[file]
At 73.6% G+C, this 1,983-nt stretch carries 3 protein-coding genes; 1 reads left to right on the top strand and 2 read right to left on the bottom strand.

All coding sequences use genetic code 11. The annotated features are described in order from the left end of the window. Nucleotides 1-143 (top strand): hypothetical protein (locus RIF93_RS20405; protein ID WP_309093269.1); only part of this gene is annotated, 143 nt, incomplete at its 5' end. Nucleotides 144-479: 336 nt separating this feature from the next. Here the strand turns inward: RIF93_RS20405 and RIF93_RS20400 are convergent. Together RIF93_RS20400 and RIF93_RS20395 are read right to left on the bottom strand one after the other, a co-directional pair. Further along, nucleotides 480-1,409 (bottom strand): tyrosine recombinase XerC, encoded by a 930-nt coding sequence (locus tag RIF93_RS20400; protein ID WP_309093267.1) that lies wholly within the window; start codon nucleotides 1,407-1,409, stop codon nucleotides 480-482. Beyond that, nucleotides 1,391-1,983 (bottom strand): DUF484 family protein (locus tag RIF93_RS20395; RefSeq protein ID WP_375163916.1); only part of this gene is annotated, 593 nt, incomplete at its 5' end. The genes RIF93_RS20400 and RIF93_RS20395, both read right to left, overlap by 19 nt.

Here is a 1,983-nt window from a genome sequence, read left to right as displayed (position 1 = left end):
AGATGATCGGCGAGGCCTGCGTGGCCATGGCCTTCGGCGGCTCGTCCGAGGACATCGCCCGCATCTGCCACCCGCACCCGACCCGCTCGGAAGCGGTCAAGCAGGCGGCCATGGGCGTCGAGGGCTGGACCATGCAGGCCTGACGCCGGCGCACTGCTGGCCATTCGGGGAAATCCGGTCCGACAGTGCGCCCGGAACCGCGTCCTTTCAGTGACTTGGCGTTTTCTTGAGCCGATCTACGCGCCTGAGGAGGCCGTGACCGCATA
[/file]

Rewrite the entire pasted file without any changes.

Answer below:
At 73.6% G+C, this 1,983-nt stretch carries 3 protein-coding genes; 1 reads left to right on the top strand and 2 read right to left on the bottom strand.

All coding sequences use genetic code 11. The annotated features are described in order from the left end of the window. Nucleotides 1-143 (top strand): hypothetical protein (locus RIF93_RS20405; protein ID WP_309093269.1); only part of this gene is annotated, 143 nt, incomplete at its 5' end. Nucleotides 144-479: 336 nt separating this feature from the next. Here the strand turns inward: RIF93_RS20405 and RIF93_RS20400 are convergent. Together RIF93_RS20400 and RIF93_RS20395 are read right to left on the bottom strand one after the other, a co-directional pair. Further along, nucleotides 480-1,409 (bottom strand): tyrosine recombinase XerC, encoded by a 930-nt coding sequence (locus tag RIF93_RS20400; protein ID WP_309093267.1) that lies wholly within the window; start codon nucleotides 1,407-1,409, stop codon nucleotides 480-482. Beyond that, nucleotides 1,391-1,983 (bottom strand): DUF484 family protein (locus tag RIF93_RS20395; RefSeq protein ID WP_375163916.1); only part of this gene is annotated, 593 nt, incomplete at its 5' end. The genes RIF93_RS20400 and RIF93_RS20395, both read right to left, overlap by 19 nt.

Here is a 1,983-nt window from a genome sequence, read left to right as displayed (position 1 = left end):
AGATGATCGGCGAGGCCTGCGTGGCCATGGCCTTCGGCGGCTCGTCCGAGGACATCGCCCGCATCTGCCACCCGCACCCGACCCGCTCGGAAGCGGTCAAGCAGGCGGCCATGGGCGTCGAGGGCTGGACCATGCAGGCCTGACGCCGGCGCACTGCTGGCCATTCGGGGAAATCCGGTCCGACAGTGCGCCCGGAACCGCGTCCTTTCAGTGACTTGGCGTTTTCTTGAGCCGATCTACGCGCCTGAGGAGGCCGTGACCGCATA